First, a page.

Shenanigans of a Johnny-Just-Come
This write up is my reaction to a story I read on 11.12.09 on “modernghana” website titled: “Koku Anyidoho In Trouble.” I have struggled with a title for this write –up. Initially, I titled it: Notoriety of a Political Buffoon. That did not go down well with me. I changed it to; The Idiocy of an Attention Seeking Nonentity. Then again, I thought about changing it to: Ramblings of a Schizo-Affective Personality. After a while, I finally settled on; Shenanigans of a Johnny-Just-Come. I could go on to justify why I chose any of the above titles but I will probably leave that for another time. For now though, I will try to explain my choice of the title: Shenanigans of a Johnny just come.
As stated earlier stated, I am compelled by the comments by the Director of Communications at the Presidency, Koku Anyidoho on opposition members of parliament to write this piece. In his unwarranted and unprovoked attack, he described the Minority Members of Parliament as “irresponsible lot who are bellicose, whimsical and capricious.” Suffice to say that, I am not the mouth piece of the minority in parliament yet, I am obliged as a Ghanaian to defend our constitution, our institutions of democracy and most importantly, the august body of parliament. One need not be a rocket scientist to understand that, for our democracy to succeed, we need everyone, including the Anyidohos of today, to acknowledge the sacrosanctity of the legislature. Koku Anyidoho has used his anachronistic position as the Communication Director at the Presidency to play the buffoon. That his position is anachronistic is not even contested by staunch NDC members and the only way he thinks he can make himself useful is to issue innuendoes against anyone whose “face” he “hates”. Why the president hasn’t reined-in such a muppet and clown of a Communications Director beggars belief. I am yet to hear one sensible word from him since being awarded his position. Koku looks my age or slightly older than I am and for him to exhibit such belligerence and lack of respect baffles my understanding. Not long ago, Koku was in the news for all the wrong reasons when he made his “I hate the face of Kuffuor” statement. I can say this for fact though that; Ghanaians do not drool when we see Koku Anyidoho’s face!?! I am not talking semantics here but since Koku earns his livelihood from working at the Presidency which the Ghanaian tax payer pays allegiance to, he is expected to show a modicum of respect to it and all past occupants. I am not asking Koku to fall in love with Kuffour, but for him to proclaim his hatred for the former President on national radio was tactless and crassly to say the least. I don’t like the utterances and postulations of former President Rawlings either but I do not “hate” his face. In truth, I do respect him as someone who could easily be my father and most importantly, as the former President of our beloved country. That is the beauty of democracy; we agree to disagree. Actually, I wouldn’t have commented on Koku’s previous misdemeanour if it hadn’t been his recent recalcitrance. Koku doesn’t seem to understand that even in his current employment where his job description is as hazy and foggy as the December harmattan weather, he is meant to accord respect and dignity to the arms of government. He arrogates so much importance to the fringe position he occupies and yet wants to drag the name of the legislature into disrepute.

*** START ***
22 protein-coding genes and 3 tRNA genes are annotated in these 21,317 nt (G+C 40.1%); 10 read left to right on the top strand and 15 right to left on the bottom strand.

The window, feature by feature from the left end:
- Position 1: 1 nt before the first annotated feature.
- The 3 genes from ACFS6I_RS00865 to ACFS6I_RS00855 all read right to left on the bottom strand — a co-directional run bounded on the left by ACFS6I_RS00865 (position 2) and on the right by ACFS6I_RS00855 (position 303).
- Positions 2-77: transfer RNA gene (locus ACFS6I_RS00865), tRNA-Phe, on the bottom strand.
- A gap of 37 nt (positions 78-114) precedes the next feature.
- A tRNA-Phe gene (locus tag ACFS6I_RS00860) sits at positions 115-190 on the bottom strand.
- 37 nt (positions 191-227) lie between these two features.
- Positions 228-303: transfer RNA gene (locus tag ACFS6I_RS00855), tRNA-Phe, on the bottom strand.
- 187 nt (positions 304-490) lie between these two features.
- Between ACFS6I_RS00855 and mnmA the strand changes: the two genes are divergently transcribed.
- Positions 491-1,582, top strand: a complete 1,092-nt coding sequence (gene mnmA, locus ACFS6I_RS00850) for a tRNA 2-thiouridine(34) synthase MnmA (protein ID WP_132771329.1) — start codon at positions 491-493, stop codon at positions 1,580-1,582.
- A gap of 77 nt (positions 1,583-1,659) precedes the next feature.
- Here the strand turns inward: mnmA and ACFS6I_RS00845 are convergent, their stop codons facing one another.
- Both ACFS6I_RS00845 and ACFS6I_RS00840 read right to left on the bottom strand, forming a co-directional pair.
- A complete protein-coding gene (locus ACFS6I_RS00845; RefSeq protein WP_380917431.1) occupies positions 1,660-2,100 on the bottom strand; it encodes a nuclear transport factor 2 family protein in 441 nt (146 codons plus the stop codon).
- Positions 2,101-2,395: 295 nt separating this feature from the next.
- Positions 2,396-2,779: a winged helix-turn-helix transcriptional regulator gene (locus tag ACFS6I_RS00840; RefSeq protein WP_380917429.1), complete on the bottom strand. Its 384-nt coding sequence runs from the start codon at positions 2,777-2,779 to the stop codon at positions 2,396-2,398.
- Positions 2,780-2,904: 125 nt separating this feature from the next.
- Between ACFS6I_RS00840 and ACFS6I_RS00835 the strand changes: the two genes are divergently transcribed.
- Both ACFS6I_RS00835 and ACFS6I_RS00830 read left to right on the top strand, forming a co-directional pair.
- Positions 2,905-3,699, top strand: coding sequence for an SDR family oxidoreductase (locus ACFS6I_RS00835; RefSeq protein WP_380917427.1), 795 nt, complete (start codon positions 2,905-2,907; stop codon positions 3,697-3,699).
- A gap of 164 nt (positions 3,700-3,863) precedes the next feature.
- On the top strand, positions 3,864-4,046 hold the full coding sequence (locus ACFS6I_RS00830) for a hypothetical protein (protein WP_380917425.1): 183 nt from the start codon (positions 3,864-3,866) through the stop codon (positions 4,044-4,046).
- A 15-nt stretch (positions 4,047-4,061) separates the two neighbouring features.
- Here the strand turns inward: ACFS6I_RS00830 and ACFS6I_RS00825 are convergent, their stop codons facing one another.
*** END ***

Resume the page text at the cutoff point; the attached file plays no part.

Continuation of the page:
Koku is reported to have referred to the Minority Members of parliament as “an irresponsible lot who are bellicose, whimsical and capricious” during a radio discussion. For Koku to show such gross disregard for former President Kuffuor and now the Minority makes me wonder if the man has any understanding of the democracy which has created a job for him even in this global “ecominc” crisis. In the said discussion, Koku is said to have been incensed by suggestions by Hon Opare Ansah (Minority Chief Whip) that President Mills could face impeachment in accordance with article 69 (1) of the 1992 Constitution if it is indeed established that the President rejected 2 “brown enveloped” intended to bribe him but failed to report the matter and the individuals involved to the police for prosecution. The above suggestion by Hon Opare Ansah was necessitated by Kwame Pianim’s statement that President Mills is incorruptible because he (Kwame Pianim) has observed the president reject 2 “brown envelops” intended to bribe him. Hon Opare Ansah’s argument is in line with the constitution. Any wise person with any understanding of democracy will understand the point Hon Opare Ansah was making. The emphasise in Opare Ansah’s statement is on the word “could”. I do believe that Ghanaians want a vibrant opposition that is adept with the dictates of the constitution and on top of events. So much capital has been made of the so called ‘honesty’ and ‘incorruptible’ character of President Mills. Kwame Pianim’s story if it’s true, is the litmus test the President should have passed with flying colours to confirm his credentials as the “honest” and “incorruptible” man who could be trusted to fight corruption. The main issue is, up to this point, the Presidency has neither confirmed nor denied Mr Pianim’s assertion and silent, they say, means consent”. That should have been Koku’s concern. For Koku, the Communications Director to say that the incident probably happened before Prof Mills became the President is neither here nor there. Bribery or attempted bribery is a crime and it is expected of every Ghanaian to report it wherever one encounters it. The President was once a tax-law professor and vice-President of the Republic. I would not expect anything less from anyone in any one of the above positions. If we even assume that the attempted bribery as revealed by Kwame Pianim took place when the President was a professor at Legon but failed to do the simple task of reporting the matter to the Police, then he failed Mother Ghana and surely the entire citizenry; prominent amongst them, the students he taught at the time. The other 2 scenarios are even more worrying, that is if the attempted bribery took place when professor Mills was the Vice President or in his current position as the President but failed to act. This is the albatross Kwame Pianim, in his desperate attempt to sing the praise of the President has ended up hanging on the latter’s neck. And this is the matter Koku Anyidoho, the Director of Communications at the Presidency should be arguing out with maturity, tactfulness and sound reasoning.